January 27, 2005

China spares Tibetan monk

China has commuted a death sentence for prominent Tibetan monk Tenzin Deleg Rinpoche to life imprisonment
Tenzin Deleg Rinpoche's sentencing in 2002 sparked international concern, after rights groups said the case against him was seriously flawed.

China accused him of being a terrorist, and found him guilty of bomb attacks in south-west China.

His new sentence came as a rights group said another monk, Tashi Phuntsog, had been "broken" in a Chinese jail.

Tenzin Deleg Rinpoche and his aide, Lobsang Dhondup, were found guilty of carrying out bomb attacks in Ganzi, near Tibet's eastern border, and Sichuan province's capital, Chengdu.

Human rights groups overseas and United Nations human rights experts have said that Tenzin Deleg Rinpoche did not receive a fair trial, and was mistreated in detention.

His sentence has now been commuted to life in prison because he has not violated the law during the past two years, China's state Xinhua news agency said.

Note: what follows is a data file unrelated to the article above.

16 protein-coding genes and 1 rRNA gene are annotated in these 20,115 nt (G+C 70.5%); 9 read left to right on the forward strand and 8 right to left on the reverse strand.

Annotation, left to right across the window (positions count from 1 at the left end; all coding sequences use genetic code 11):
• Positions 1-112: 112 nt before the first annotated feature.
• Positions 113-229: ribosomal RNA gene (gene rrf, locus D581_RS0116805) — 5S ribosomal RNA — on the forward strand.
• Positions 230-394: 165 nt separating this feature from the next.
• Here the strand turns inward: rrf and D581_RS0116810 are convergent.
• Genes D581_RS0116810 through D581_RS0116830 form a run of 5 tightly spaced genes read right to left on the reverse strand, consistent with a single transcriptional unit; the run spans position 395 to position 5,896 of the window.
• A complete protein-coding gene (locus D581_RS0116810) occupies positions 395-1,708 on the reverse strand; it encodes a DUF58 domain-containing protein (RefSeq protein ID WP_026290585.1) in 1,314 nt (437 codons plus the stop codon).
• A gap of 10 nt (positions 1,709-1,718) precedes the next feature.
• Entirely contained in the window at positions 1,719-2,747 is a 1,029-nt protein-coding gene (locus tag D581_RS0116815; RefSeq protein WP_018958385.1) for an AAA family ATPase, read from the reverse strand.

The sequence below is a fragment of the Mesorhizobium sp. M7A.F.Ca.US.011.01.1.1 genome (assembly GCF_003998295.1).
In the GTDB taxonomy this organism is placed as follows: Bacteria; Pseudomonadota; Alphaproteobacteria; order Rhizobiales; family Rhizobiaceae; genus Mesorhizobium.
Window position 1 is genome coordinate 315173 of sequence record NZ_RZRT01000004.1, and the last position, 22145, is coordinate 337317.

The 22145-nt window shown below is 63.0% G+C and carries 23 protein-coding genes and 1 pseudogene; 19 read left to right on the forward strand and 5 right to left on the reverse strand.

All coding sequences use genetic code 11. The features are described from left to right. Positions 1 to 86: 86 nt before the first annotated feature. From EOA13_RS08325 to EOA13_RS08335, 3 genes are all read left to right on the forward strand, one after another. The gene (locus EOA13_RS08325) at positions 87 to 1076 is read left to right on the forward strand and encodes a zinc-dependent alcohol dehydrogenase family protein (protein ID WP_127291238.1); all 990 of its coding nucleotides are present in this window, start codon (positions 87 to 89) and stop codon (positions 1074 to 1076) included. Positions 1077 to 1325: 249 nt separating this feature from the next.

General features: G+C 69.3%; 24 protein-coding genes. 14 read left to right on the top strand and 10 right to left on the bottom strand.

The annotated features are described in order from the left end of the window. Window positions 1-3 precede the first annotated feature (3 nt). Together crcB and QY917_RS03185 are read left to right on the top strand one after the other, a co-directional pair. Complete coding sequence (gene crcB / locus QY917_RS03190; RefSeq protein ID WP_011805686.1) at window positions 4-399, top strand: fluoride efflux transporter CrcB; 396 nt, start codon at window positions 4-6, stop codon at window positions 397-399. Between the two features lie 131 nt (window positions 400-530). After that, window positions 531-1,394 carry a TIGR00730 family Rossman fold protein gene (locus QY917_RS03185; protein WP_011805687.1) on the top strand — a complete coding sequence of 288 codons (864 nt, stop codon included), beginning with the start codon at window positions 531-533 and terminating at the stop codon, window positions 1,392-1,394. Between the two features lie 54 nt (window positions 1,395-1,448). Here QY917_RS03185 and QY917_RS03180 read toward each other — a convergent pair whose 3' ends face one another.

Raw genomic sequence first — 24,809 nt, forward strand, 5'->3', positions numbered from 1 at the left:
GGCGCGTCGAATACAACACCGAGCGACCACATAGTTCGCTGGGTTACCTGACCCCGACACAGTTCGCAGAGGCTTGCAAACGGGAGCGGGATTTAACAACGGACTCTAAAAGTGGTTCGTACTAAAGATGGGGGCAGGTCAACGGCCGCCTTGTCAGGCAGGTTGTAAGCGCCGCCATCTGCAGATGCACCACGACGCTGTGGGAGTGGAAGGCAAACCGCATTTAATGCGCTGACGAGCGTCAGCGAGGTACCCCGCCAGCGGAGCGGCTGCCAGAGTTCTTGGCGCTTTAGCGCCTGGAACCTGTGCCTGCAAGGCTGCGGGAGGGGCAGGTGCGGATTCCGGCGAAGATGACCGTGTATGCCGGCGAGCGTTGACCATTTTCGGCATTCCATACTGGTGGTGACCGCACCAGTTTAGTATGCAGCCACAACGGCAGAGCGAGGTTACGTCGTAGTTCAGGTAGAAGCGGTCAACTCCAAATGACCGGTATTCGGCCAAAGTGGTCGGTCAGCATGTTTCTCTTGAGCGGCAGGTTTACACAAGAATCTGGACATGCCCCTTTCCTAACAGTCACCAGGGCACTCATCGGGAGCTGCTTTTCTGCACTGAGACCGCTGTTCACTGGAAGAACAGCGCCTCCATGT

Activists overseas say he was targeted by the authorities because his efforts to preserve Tibetan identity made him an obstacle to Chinese control over the region.

'Broken'

The man described as Tenzin Deleg Rinpoche's "right-hand man", Tashi Phuntsog, was released earlier this month.

The Chinese authorities have never said what Tashi Phuntsog was sentenced for, or why he was released early.

But Human Rights Watch said Tashi Phuntsog needed immediate medical attention after being "physically broken".

The group called on China to explain the monk's deterioration in custody, and said he could no longer walk or speak clearly.

"Tashi Phuntsog entered prison as a healthy man in his early 40s, and he was cast out literally as a broken man," it said.

Tashi Phuntsog was detained in 2002, 10 days after Tenzin Deleg Rinpoche.

The area where the bomb attacks Tenzin Deleg Rinpoche is accused of took place has a large ethnic Tibetan population and a history of independence activity.

China, which invaded and occupied Tibet in 1950, has been regularly criticised for its treatment of Tibetans and any separatist ambitions.

 

Source: BBC

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